Alcohol Awareness: Raising awareness of the impact of alcohol on our health, wellbeing and relationships

Alcohol Awareness Week raises awareness, campaigns for change, and brings an  opportunity to talk about the harm alcohol does.

This year, Stuart Low Trust will join over 4,000 community groups across the UK to raise awareness of how alcohol can affect us and our relationships with those around us.

Many drink alcohol for a variety of reasons: to relax, socialise, de-stress, have fun, relieve boredom, to cope with feeling lonely, or to try to escape life’s issues. Drinking too much can exacerbate negative physical or mental health, and damage relationships.

Alcohol can be a central aspect of our relationships with friends, family or partners. It can stop us taking action to improve drinking habits, even when those habits are not working for us.

Alcohol can negatively affect our relationships. It can heighten family tensions, get in the way of clear communication, and mean we are less present for each other, including our children. If someone is drinking heavily, it can cause huge concern. There is a risk of someone’s drinking causing conflict, with alcohol being a factor in many cases of child neglect and domestic abuse.

Alcohol can exacerbate anxiety and depression, particularly over the past 18 months of the pandemic. As we start to socialise again, new pressures arise, to drink in social situations.

In support of this year’s campaign, SLT is speaking out about the impact alcohol has on relationships, and is encouraging conversation and listening for better alcohol management.

Led by Alcohol Change UK, Alcohol Awareness Week aims to encourage conversation about alcohol, to motivate change at every level – individual, community and national.

By talking about alcohol and relationships we can better understand how alcohol might be affecting us and those around us.

Dr Richard Piper, Chief Executive of Alcohol Change UK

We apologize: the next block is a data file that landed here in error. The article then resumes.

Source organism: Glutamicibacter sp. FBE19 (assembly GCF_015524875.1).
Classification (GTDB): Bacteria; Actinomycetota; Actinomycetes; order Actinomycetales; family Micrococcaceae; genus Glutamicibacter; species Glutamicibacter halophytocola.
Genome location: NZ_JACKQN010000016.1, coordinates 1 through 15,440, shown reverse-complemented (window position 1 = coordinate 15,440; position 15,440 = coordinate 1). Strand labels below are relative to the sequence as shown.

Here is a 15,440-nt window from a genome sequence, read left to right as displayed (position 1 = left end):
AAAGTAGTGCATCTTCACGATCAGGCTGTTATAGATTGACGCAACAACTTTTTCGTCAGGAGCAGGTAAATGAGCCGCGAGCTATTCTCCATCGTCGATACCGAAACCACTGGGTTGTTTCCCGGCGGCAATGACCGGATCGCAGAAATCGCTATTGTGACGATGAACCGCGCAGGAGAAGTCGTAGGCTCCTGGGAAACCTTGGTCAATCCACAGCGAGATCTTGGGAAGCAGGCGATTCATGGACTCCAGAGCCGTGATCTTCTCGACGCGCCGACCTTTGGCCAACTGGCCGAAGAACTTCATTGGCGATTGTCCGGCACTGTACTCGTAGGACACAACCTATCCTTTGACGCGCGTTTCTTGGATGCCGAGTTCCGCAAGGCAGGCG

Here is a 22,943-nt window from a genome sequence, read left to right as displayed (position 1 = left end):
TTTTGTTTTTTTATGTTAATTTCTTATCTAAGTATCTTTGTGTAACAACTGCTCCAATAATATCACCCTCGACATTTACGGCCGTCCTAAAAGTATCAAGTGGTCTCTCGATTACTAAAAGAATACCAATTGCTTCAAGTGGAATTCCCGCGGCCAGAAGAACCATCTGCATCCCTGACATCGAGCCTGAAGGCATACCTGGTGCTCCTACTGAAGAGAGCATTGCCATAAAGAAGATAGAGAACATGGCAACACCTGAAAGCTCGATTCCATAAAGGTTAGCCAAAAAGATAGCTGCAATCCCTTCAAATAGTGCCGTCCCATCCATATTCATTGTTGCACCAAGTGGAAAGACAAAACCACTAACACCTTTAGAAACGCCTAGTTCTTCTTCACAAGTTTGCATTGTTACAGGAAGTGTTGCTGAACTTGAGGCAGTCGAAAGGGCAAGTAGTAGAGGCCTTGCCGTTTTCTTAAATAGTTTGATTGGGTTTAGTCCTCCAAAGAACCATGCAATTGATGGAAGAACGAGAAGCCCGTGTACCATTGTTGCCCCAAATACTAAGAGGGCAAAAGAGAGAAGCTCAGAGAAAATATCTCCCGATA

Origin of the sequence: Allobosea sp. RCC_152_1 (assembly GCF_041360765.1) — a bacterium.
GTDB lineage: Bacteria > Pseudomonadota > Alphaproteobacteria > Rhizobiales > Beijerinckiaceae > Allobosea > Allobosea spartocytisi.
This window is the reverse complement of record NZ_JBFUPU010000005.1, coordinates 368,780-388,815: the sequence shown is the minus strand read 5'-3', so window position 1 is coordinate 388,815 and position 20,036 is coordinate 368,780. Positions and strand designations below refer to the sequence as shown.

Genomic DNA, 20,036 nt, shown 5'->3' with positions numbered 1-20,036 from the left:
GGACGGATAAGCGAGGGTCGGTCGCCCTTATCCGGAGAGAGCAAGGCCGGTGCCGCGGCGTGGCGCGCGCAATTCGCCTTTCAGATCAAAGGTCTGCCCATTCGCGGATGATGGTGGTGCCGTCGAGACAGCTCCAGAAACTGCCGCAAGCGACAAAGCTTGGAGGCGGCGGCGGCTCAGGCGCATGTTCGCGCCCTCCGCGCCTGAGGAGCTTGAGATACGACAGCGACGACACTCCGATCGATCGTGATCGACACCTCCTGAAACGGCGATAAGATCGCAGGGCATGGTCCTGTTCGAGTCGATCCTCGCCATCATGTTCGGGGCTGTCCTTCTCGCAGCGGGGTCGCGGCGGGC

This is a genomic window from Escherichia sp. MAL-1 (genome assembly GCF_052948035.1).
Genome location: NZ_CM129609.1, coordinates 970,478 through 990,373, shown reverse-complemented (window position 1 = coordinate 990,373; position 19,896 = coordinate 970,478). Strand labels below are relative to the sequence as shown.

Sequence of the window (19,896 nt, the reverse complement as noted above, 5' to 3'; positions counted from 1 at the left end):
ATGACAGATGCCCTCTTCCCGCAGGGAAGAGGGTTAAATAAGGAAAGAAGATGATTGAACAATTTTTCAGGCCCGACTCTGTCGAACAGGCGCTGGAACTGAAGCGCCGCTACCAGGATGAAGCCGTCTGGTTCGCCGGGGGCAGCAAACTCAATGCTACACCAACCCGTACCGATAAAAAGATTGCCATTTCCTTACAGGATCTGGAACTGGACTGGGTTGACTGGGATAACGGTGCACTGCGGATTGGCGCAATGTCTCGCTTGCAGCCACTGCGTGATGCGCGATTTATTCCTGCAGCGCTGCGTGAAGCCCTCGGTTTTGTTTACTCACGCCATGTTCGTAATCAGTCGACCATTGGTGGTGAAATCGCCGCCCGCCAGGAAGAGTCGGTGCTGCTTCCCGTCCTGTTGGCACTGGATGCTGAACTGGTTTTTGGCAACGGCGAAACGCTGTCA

By taking control of our drinking, we can develop healthier relationships, and increased wellbeing. A great way to start is to record what you drink for a few weeks to understand your drinking pattern. Then set yourself some small achievable goals for better management. 

Alcohol Awareness Week is an opportunity to:
  • Talk about the issues around alcohol and its effects on our physical and mental health, and relationships, to help us make informed choices about our drinking. 
  • Listen intently to understand how our behaviours may affect others. 
  • Realise it is possible to take back control. 
  • Support those who may be struggling. Please see the Contacts and Resources list below. 


It is easy to take part in Alcohol Awareness Week. Join us by:  
  • Sharing your stories, events and activities on social media using the hashtag #AlcoholAwarenessWeek. 
  • Start a conversation in your community to highlight the issues and drive a conversation about alcohol awareness.  
  • You can also visit the Alcohol Change UK website and sign up for free resources to share across the week too. 

Some helpful Online tools to manage alcohol consumption: 


For more information on Alcohol and Relationships, explore these factsheets below put together by Alcohol Change UK

Contacts and Resources:  


Alcohol Change UK 

Alcohol Change UK works for a society that is free from the harm caused by alcohol. It creates evidence-driven change by working towards five key changes: improved knowledge, better policies and regulation, shifted cultural norms, improved drinking behaviours, and more and better support and treatment. Find out more: 



Drinkline is a national alcohol helpline providing information & advice to callers concerned about their own drinking. Families, friends and carers of someone with alcohol problems can also contact the helpline. 

Telephone: 0300 123 1110 

Opening times: 9.00am – 8.00pm, Monday to Friday 11am – 4pm Weekends 


Alcoholics Anonymous 

Find local support groups, AA meetings and recovery programmes or speak to someone on our helpline to help you on your path to recovery from alcoholism. 

Telephone: 01904 644026 / 0845 769 7555 


Addiction Helpline 

A treatment service for people with addictions, created by people in recovery. 

Telephone: 0800 024 1479 


Addiction Helper 

A treatment service for people with addictions, created by people in recovery, providing the best treatment options for a whole spectrum of addictions including alcohol and drug abuse.  

Telephone: 0800 138 7188 / 0203 131 8331OR TEXT “HELP” to 66777 


Down Your Drink 

This site is designed to help you work out whether you’re drinking too much, and if so, what you can do about it. 


Change Grow Live 

CGL is a social care and health charity working with individuals, families and communities across England and Wales that are affected by drugs, alcohol, crime, homelessness, domestic abuse and antisocial behaviour. 

Our projects encourage and empower people to regain control of their lives and motivate them to tackle their problems. 



The UK’s only LGBT targeted drug and alcohol service providing harm-reduction, advice and information. 

Telephone: 020 7833 1674 helpline Monday-Friday 10am-6pm 

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